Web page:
The same phenomenon that allows air pollution to spread within indoor rinks also allows airborne viruses like COVID-19 to spread. While they’re largely driven by a push to understand the harmful effects of air pollution, these studies have a lot to teach us about the potential dangers of COVID in indoor rinks. They might begin to explain why the virus has wreaked such havoc on amateur and youth hockey.

NHL is moving forward, despite some restrictions

While youth hockey has been greatly impacted by the pandemic, the NHL has been keeping their eye on the puck, and the particulates. After postponing the rest of its season on March 12th, 2020, the league instituted a strict bubble for a modified 24-team postseason. The Western Conference teams – based in Edmonton, and the Eastern Conference teams – based in Toronto, committed to 52-person bubbles for the remainder of the season. These, coupled with stringent testing protocols allowed the NHL to finish its season with very few cases.

With the logistics of instituting another bubble for the 2021 season proving difficult, league officials decided to move forward with realigned divisions to reduce cross-border travel. In order to further limit travel among regions, these new divisions — including a North division of all Canadian teams — won’t face off against each other until the Stanley Cup semi-finals in May.

This bubble-less season has proven complicated, with 35 games postponed so far, and all of them occurring south of the border. The North division’s success, attributable largely to a lower rate of community transmission, shows that it’s possible for professional sports to continue in this pandemic era, especially given strict guidelines and regulations.

In order to try to limit the pandemic’s reach the NHL has recently introduced improved safety measures. These include removing the glass and installing HEPA filters behind the benches to improve airflow, introducing game-day rapid testing, asking players to only leave their homes for practices, games, and essential activities, as well as other game-day restrictions.

Making our rinks safer

With the NHL’s bubbled post-season, and the North division’s success so far, what can the league teach us about ways to increase player safety in amateur hockey?

Unfortunately, a strict bubble isn’t realistic for anyone but a professional sports league, so that’s a no-go. Given the recent changes the NHL has made, it’s clear that improving airflow in arenas is a major key to reducing the spread of harmful airborne particles. From what we’re learning about how this virus spreads, we may need to fundamentally rethink the air quality in hockey arenas.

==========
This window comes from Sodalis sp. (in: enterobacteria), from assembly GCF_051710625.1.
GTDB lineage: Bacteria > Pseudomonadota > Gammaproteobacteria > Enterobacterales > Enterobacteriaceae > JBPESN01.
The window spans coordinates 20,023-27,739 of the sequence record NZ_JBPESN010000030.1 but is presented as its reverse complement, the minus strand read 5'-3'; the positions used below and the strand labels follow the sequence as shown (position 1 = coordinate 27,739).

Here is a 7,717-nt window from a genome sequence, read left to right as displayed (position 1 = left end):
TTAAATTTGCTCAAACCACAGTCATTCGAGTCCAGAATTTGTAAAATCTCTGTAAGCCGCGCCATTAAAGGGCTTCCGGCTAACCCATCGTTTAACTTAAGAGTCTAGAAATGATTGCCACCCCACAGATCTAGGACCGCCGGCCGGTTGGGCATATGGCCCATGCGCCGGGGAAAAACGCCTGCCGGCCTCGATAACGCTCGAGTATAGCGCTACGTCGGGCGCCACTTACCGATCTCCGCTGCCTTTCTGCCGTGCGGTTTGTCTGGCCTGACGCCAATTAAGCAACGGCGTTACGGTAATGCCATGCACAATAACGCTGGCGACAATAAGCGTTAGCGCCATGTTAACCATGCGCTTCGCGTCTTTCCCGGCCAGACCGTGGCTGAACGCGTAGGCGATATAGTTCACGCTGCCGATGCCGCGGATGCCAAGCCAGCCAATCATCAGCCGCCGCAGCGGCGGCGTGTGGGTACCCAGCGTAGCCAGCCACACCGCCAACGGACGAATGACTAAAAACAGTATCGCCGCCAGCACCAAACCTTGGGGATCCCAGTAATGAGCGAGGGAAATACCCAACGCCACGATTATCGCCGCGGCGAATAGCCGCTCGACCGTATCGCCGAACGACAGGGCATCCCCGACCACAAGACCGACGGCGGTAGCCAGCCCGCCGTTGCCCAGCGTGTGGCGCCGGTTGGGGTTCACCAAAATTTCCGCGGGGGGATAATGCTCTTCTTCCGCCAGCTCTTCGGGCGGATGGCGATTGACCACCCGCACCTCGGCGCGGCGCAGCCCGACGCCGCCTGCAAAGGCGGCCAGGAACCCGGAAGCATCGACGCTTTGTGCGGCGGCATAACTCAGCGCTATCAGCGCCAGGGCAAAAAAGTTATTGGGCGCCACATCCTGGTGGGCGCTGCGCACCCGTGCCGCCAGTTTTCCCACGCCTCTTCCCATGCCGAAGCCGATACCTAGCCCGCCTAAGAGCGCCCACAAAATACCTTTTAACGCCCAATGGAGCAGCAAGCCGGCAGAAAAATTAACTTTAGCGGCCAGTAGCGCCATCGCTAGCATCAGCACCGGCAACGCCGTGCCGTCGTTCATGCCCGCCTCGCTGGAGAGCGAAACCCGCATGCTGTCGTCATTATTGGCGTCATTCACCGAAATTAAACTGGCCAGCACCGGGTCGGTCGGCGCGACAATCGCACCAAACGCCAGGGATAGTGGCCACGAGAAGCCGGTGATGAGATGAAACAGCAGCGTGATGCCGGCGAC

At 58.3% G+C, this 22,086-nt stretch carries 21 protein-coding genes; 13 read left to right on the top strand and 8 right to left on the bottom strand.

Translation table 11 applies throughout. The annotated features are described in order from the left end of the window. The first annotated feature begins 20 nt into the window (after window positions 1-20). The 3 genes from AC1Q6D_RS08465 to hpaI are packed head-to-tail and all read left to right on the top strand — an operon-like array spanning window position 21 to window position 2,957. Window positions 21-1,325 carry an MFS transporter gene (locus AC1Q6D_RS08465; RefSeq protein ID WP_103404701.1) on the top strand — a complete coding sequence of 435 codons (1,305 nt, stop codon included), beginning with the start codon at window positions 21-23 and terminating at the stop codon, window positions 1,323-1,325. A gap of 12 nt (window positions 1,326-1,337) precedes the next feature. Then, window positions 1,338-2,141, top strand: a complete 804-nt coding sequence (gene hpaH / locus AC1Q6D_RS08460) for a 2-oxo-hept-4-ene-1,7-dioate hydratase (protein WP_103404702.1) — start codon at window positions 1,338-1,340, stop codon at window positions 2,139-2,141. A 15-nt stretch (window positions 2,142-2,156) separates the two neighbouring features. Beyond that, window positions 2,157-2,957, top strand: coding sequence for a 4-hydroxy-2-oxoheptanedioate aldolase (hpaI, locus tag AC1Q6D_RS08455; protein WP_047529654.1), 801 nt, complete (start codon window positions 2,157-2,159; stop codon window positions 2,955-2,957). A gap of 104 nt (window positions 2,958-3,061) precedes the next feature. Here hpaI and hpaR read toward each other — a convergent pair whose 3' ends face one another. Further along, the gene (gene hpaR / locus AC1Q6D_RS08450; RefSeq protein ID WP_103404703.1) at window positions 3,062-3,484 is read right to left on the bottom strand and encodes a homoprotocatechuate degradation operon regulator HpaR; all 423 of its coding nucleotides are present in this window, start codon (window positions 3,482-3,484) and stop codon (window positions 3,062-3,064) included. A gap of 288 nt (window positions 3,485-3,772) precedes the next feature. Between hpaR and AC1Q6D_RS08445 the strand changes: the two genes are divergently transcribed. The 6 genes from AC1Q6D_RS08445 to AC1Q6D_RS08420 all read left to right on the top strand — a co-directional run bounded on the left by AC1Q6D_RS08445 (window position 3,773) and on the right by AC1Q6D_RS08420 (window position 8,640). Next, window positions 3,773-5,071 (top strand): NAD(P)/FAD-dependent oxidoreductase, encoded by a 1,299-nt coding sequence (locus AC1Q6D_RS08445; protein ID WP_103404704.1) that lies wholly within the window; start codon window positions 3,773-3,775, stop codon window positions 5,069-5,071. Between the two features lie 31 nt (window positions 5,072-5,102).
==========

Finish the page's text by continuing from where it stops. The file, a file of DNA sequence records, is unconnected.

In the meantime, improving and maintaining existing ventilation systems, investing in air purification systems, and opening doors to increase airflow are all ways rink managers can increase safety for athletes. Of course, the virus can’t spread if it never enters the arena, so the number one way to reduce spread on the ice is to reduce it off the ice. Social distancing, increased hand hygiene, and wearing a respirator or mask, are all ways we can stop the spread in arenas.

Take it outside

If you walk around any neighbourhood in Canada these days, you’ll hear the familiar sound of skates carving through ice and pucks slamming against fences. With parents and kids desperate for a way to continue playing, people in the Northern hemisphere have taken to building backyard rinks like never before. This backyard boom has also created new business opportunities for budding entrepreneurs.

The NHL has even gotten in on the fun by building a ‘backyard’ rink of their own. The league hosted its first two truly outdoor games in Lake Tahoe this past weekend.

Hockey’s enduring legacy

Here in Canada, we really love hockey. So much so, that in the early days of the pandemic we used hockey sticks as units of measurement for social distancing. For millions of people it is a refuge — an escape from the trials of everyday life — something we could all use a bit more of these days. Stickhandling through this past year has been tough on all of us, and experts have emphasized the importance of physical activity for our physical and mental health. Hockey is no exception. These backyard rinks are proof of this sport’s resilience – even in the face of a global pandemic.